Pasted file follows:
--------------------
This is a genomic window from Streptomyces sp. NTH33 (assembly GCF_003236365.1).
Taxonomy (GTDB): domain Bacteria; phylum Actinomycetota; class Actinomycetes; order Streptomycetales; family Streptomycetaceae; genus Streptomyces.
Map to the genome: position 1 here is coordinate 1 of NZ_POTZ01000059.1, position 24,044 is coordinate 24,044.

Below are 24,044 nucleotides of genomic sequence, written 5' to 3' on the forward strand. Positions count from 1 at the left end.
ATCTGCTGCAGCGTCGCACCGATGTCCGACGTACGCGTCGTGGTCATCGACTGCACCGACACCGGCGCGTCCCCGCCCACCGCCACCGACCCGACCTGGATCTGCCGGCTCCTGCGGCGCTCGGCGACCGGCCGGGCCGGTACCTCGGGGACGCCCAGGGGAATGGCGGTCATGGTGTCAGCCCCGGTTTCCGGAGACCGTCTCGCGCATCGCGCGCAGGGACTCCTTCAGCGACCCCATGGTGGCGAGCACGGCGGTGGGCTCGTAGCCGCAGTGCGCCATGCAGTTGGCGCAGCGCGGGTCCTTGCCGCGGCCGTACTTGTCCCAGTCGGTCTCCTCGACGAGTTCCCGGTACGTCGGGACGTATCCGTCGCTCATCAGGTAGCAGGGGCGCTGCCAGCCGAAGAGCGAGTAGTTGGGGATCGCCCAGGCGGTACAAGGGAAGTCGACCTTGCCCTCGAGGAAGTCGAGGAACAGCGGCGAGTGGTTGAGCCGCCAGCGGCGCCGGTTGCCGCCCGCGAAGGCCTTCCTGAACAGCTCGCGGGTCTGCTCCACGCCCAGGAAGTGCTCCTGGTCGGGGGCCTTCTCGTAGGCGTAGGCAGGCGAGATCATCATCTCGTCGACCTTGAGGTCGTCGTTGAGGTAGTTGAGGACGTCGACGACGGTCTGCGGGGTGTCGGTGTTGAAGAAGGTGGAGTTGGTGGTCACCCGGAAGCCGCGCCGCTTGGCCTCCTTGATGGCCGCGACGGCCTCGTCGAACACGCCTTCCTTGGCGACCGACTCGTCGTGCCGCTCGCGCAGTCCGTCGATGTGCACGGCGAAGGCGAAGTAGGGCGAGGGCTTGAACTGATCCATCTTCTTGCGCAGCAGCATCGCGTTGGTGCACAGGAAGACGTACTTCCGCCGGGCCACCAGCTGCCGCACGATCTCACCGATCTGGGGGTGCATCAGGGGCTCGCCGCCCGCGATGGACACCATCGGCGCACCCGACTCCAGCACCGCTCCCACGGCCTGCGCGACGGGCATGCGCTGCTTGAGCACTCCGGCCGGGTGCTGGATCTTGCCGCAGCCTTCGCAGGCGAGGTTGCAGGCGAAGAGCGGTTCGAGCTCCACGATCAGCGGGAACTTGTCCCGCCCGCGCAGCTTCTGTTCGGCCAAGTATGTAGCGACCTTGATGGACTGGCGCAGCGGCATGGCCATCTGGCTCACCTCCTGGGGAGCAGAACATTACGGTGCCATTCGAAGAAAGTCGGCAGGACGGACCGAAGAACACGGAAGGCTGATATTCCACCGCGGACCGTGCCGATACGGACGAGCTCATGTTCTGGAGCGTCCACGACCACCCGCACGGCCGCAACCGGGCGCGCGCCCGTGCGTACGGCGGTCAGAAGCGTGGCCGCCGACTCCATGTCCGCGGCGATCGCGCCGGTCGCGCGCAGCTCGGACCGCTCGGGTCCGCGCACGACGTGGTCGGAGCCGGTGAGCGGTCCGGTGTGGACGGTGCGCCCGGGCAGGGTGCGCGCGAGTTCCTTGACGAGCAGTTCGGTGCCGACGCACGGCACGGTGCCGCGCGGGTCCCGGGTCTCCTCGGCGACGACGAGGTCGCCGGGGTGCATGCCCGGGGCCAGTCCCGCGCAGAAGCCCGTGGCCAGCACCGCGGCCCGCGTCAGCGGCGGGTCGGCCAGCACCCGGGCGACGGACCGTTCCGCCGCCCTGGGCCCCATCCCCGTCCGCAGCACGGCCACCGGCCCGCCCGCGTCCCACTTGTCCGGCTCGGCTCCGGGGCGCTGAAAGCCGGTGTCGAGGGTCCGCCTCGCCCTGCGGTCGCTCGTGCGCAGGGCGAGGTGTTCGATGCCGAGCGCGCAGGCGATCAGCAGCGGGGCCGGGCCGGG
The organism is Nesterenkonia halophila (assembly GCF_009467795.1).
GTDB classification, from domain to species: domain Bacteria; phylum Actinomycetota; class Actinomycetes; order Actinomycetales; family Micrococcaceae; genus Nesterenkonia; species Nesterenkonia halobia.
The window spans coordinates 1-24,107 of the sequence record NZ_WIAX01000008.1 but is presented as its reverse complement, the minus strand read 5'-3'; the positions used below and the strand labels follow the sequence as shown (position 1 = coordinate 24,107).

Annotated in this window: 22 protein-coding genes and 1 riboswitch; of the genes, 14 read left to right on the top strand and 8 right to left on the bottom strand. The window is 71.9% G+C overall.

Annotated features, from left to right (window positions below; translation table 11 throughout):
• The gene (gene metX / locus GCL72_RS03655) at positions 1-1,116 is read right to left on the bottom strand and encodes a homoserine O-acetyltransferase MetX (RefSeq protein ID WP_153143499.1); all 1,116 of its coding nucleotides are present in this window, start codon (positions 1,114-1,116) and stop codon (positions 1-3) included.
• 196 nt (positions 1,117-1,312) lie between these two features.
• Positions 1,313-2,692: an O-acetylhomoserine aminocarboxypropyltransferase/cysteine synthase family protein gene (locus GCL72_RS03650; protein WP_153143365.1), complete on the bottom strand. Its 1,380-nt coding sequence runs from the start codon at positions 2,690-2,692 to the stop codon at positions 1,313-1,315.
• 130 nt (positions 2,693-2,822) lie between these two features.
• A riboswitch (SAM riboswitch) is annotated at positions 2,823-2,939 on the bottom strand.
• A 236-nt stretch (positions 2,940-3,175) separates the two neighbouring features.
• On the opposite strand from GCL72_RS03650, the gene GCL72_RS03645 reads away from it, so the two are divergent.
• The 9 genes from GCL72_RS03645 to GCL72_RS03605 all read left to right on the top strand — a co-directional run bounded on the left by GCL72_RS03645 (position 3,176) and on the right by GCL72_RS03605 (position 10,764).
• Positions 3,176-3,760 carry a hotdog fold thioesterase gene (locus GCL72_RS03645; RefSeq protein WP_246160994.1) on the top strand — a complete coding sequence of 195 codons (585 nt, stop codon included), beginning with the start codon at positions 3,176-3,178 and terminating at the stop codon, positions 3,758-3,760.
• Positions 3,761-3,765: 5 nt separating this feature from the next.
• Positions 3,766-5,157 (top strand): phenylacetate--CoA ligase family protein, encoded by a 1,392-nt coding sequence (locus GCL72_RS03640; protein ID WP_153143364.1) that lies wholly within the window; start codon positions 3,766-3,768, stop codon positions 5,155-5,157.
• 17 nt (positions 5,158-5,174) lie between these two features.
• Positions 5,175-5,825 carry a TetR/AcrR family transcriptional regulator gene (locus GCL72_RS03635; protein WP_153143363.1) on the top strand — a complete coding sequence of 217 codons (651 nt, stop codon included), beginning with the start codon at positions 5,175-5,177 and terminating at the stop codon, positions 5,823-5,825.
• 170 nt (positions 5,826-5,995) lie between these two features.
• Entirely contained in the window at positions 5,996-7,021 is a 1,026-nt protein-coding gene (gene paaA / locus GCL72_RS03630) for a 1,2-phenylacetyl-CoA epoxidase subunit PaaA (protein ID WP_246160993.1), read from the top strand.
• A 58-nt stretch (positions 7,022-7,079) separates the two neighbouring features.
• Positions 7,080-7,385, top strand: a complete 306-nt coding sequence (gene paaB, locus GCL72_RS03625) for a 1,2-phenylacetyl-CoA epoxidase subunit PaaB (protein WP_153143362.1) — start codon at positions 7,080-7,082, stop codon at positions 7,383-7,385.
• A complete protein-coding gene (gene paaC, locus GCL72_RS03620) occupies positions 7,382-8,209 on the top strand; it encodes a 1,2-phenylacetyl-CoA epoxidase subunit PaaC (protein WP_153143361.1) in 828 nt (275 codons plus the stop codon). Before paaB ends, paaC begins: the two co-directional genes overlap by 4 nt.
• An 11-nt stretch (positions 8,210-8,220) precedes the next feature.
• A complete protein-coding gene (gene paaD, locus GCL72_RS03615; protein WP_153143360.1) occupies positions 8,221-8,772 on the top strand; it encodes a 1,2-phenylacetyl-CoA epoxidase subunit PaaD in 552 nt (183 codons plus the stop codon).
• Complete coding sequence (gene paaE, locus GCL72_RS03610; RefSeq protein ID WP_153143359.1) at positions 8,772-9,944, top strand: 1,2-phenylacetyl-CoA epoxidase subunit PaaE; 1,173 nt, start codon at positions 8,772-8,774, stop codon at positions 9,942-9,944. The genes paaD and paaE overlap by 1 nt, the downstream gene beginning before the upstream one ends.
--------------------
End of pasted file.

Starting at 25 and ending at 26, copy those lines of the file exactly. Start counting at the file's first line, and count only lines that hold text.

• Entirely contained in the window at positions 5,996-7,021 is a 1,026-nt protein-coding gene (gene paaA / locus GCL72_RS03630) for a 1,2-phenylacetyl-CoA epoxidase subunit PaaA (protein ID WP_246160993.1), read from the top strand.
• A 58-nt stretch (positions 7,022-7,079) separates the two neighbouring features.